Sunday, October 22, 2006


This weekend my father turns 60. It's a good age. Especially on him. He still runs a few times a week. Plays tennis. Is very handsome and fashionable. Comes into the city to hear the blues. Writes. Gives great advice. Is up on anything and everything pop culture related. Always calls and emails us to ask how we are doing. Plays practical jokes that keep us laughing. And yet still manages to annoy each and every one of us - Mom, my sister and I - with his inability to A.) Run a simple errand at the grocery store without returning with the exact opposite of what you asked for or B.) Shop like a normal person without dashing through the store at neck breaking speed as if on the game show Supermarket Sweep. Hey, the guy needs some flaws.

Finding a gift for his 60th has been difficult. My sister, Mother and I agree the guy is impossible to buy for. If he doesn't like it - it's all over his face. Not in a mean way but rather just in a very honest way like, "Why in God's name would I possibly want this?". You can't blame him. He's half Irish and to say he wears his emotions on his sleeve is a huge understatement.

I have bought only one gift in my lifetime that my father liked. It was for Christmas and it was an old vintage radio that he could put on the shelf in his office. He actually really liked it. I know because when I attempted in dire straits the next Christmas to recreate the same reaction with vintage radio number two - his face told me everuthing. One...was enough...thank you.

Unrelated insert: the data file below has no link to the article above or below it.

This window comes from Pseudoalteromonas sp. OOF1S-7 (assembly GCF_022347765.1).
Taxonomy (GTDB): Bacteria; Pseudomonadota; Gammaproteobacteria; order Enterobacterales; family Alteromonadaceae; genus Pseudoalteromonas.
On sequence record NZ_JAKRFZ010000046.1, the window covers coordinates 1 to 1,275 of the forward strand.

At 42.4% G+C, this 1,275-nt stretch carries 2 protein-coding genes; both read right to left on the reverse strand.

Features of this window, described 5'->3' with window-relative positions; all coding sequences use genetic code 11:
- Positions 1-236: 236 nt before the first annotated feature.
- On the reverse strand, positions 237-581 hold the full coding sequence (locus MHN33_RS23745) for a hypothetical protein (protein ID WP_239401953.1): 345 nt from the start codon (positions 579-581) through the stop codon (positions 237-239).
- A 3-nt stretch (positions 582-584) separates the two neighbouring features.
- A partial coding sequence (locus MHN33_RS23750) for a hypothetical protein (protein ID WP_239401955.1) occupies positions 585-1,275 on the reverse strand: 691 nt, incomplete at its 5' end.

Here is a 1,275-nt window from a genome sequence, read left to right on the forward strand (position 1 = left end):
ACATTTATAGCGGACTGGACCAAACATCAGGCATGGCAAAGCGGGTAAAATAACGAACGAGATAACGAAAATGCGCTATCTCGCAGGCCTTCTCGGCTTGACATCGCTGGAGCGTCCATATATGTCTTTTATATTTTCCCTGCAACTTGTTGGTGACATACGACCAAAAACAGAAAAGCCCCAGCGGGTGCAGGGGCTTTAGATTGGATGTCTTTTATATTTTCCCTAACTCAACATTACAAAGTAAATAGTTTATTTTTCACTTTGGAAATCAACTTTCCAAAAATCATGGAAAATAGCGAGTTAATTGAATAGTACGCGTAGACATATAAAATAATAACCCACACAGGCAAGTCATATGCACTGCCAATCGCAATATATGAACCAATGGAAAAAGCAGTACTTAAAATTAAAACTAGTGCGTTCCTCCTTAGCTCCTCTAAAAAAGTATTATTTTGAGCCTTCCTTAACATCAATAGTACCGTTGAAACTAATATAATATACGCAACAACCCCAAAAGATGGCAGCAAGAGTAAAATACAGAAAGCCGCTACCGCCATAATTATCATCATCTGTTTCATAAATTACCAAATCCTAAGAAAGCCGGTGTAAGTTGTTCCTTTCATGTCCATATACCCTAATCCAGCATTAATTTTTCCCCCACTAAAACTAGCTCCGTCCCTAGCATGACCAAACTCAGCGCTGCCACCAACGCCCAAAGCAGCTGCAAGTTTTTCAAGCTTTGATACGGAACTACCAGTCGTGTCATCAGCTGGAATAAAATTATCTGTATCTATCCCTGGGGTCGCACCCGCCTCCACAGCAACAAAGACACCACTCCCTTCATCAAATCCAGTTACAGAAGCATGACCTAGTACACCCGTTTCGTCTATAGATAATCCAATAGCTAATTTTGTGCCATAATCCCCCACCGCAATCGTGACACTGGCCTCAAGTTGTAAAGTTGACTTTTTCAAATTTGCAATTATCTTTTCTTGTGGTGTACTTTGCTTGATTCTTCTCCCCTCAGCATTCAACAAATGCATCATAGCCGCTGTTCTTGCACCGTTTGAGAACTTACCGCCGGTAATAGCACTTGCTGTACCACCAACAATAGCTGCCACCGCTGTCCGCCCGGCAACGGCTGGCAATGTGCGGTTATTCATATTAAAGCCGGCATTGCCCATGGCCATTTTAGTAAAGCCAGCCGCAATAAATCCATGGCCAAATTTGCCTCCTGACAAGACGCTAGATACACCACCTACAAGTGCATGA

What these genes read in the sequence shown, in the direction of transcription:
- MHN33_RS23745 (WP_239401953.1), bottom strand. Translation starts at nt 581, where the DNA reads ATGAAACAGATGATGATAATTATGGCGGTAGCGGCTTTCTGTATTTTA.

It doesn't help matters that my Dad is very good at giving gifts. But he's most known in our family for giving good practical joke gifts. The classic story was how one time when we were younger, my Aunt (his sister) and Uncle had a somewhat uptight engagement party in Westchester to celebrate their recent engagement. At the party my father was especially giddy and upbeat. Strange. Then...there was a knock at the door. The door was opened. And much to the surprise and horror of all the guests, my crying sister and his stunned newly engaged sister - standing before us was a three hundred pound white guy dressed as a Buddah in an orange loin cloth complete with mini-finger cymbals hired (by my father) to sing the party a few tunes. Um.......

Remembering this story recently I speed dialed my sister and we happily agreed in glee that for Dad's 60th it might be payback time. This week I placed a call to a Long Island singing telegram service. Someone to attend my father's 60th party this upcoming weekend.

K: Hello - I'm calling to find out more about your singing telegrams.

A man that sounded like Steve Buscemi said:

SB: Well...whadda you want? I got a Jew Grandma, a Bag Person (?), a Tony Soprano, a crazy Chinamen, an Islander Hockey playa and the California Raisin.

Weeding my way mentally through the first highly offensive part of the list I was intrigued by the California Raisins option. It seemed so strange and outdated and totally scary. I could see it now. A group of rainsins forcing my father to get up on the table and sing, "Heard It Through The Grapevine" - I loved it.

K: How much for the California Raisins?

Steve Buscemi: What do mean raisins? I got one

K: But's the California RaiSINS - plural. What does the one raisin do?

SB: He comes in, he has a costume on like a big prune, he's got the white oversized hands and feet...

K:(laughing) ...oh I get it...and the sunglasses...haha

SB: (deadpan) There are no sunglasses.

K: No sunglasses? But that's like...the whole look of the raisin

SB: No sunglasses.

K: No sunglasses?

SB: Fifty. Extra.

K: (sigh) Ok well...I'll have to call you back thanks

After doing the Math my sister and I agreed the joke turned out to be more pricy than it was worth.

In other news - I am still working on my creative project. If you would like to be part of my project and have been too shy to contact me - please do. It's a cool project and I'd love you to be part of it. Email:

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